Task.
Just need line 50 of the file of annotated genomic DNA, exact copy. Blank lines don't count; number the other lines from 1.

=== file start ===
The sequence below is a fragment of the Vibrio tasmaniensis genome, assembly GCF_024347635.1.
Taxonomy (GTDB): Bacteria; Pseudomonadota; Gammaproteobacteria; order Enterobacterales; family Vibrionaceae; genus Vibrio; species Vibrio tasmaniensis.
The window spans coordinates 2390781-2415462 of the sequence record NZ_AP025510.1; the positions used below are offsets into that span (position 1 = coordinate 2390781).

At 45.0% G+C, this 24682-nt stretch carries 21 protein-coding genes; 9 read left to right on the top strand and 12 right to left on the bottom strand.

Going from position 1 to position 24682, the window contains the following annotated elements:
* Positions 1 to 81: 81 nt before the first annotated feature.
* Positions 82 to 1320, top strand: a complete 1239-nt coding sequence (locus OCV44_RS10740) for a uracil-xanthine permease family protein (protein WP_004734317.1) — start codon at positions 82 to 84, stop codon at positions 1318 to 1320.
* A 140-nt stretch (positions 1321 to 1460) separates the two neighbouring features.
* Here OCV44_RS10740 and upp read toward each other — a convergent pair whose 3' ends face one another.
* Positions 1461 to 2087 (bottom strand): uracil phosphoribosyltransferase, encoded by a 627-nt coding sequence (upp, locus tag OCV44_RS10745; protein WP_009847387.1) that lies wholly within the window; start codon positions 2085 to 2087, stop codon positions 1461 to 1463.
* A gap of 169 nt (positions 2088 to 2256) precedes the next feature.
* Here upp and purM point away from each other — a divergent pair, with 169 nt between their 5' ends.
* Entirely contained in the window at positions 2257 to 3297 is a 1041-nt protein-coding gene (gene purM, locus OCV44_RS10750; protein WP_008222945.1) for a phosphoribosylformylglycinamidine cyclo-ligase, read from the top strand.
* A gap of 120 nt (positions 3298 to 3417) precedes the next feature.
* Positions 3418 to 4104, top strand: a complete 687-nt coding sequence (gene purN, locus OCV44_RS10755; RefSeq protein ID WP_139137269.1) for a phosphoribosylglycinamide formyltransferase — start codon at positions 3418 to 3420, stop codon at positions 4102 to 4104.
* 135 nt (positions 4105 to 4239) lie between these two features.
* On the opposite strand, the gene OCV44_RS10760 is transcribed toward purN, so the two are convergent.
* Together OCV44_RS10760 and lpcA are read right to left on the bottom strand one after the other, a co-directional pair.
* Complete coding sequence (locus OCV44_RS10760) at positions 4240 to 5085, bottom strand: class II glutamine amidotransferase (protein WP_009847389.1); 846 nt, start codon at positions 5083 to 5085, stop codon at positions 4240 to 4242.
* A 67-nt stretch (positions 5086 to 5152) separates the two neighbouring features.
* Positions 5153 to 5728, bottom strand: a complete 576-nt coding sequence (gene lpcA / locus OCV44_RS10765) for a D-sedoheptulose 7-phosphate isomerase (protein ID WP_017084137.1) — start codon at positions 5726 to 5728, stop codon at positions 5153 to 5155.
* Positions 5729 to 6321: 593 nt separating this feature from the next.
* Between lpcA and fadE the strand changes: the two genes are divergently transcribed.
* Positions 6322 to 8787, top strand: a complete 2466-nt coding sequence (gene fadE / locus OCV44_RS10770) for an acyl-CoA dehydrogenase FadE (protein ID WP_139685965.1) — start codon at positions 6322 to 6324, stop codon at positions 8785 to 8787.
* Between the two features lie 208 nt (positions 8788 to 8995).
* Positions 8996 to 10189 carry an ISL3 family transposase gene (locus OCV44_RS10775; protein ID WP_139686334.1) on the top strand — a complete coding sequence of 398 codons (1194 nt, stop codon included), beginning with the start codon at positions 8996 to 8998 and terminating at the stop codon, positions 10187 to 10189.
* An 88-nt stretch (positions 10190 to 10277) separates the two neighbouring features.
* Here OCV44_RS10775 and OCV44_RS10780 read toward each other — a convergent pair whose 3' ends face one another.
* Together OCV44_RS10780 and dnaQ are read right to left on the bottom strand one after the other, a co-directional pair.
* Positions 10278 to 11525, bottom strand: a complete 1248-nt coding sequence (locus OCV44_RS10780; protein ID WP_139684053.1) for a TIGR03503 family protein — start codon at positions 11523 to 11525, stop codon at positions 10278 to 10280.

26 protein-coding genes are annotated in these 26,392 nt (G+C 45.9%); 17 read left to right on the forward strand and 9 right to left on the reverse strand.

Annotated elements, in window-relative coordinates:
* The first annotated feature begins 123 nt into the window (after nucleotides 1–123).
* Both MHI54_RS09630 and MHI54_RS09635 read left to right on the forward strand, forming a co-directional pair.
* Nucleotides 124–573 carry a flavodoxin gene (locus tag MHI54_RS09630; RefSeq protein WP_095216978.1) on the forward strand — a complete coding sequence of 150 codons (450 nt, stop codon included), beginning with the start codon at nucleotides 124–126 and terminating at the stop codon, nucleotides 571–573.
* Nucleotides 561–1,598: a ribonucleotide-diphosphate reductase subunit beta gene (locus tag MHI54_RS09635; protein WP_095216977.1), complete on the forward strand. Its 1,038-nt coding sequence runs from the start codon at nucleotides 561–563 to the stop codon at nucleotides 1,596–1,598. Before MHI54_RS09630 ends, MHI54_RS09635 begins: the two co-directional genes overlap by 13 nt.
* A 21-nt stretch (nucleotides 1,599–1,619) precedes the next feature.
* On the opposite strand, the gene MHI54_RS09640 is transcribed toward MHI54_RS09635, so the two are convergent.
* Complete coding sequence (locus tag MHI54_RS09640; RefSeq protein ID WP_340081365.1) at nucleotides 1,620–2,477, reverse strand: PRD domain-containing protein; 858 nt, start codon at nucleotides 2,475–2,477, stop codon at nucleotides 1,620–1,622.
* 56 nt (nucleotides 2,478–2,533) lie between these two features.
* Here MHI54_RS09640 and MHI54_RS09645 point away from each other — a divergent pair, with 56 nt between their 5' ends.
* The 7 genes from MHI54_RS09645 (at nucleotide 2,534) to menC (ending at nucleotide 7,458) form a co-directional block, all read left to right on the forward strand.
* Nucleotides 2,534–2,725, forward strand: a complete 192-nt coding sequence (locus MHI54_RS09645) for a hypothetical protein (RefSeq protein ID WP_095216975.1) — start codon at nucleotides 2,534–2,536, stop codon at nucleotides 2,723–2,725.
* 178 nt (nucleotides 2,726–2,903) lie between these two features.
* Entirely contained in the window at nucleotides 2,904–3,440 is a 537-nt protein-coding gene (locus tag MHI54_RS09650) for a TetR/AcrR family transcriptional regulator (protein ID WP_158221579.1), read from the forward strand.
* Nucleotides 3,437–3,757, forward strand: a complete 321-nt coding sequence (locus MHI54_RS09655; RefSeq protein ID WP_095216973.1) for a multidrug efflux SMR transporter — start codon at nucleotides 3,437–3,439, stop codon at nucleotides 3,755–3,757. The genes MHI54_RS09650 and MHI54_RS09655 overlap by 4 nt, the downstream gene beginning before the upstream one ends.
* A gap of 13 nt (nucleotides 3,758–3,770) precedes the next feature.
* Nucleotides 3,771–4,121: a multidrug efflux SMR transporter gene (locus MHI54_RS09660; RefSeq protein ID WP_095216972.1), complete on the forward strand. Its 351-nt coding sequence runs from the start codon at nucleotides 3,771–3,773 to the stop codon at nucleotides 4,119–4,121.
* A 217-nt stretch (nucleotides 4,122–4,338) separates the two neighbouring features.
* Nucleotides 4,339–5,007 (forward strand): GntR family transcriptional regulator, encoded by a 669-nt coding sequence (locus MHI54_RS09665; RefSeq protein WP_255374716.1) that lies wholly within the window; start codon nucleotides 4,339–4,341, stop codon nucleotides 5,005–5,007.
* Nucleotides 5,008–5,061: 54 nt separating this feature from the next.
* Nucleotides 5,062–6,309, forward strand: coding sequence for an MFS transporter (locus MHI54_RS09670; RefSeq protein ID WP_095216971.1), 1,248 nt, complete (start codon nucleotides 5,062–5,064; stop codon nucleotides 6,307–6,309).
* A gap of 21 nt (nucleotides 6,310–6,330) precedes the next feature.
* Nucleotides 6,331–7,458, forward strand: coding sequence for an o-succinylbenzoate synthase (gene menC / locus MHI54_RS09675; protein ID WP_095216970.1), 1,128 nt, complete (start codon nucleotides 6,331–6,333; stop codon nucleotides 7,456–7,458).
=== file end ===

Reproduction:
* Nucleotides 4,339–5,007 (forward strand): GntR family transcriptional regulator, encoded by a 669-nt coding sequence (locus MHI54_RS09665; RefSeq protein WP_255374716.1) that lies wholly within the window; start codon nucleotides 4,339–4,341, stop codon nucleotides 5,005–5,007.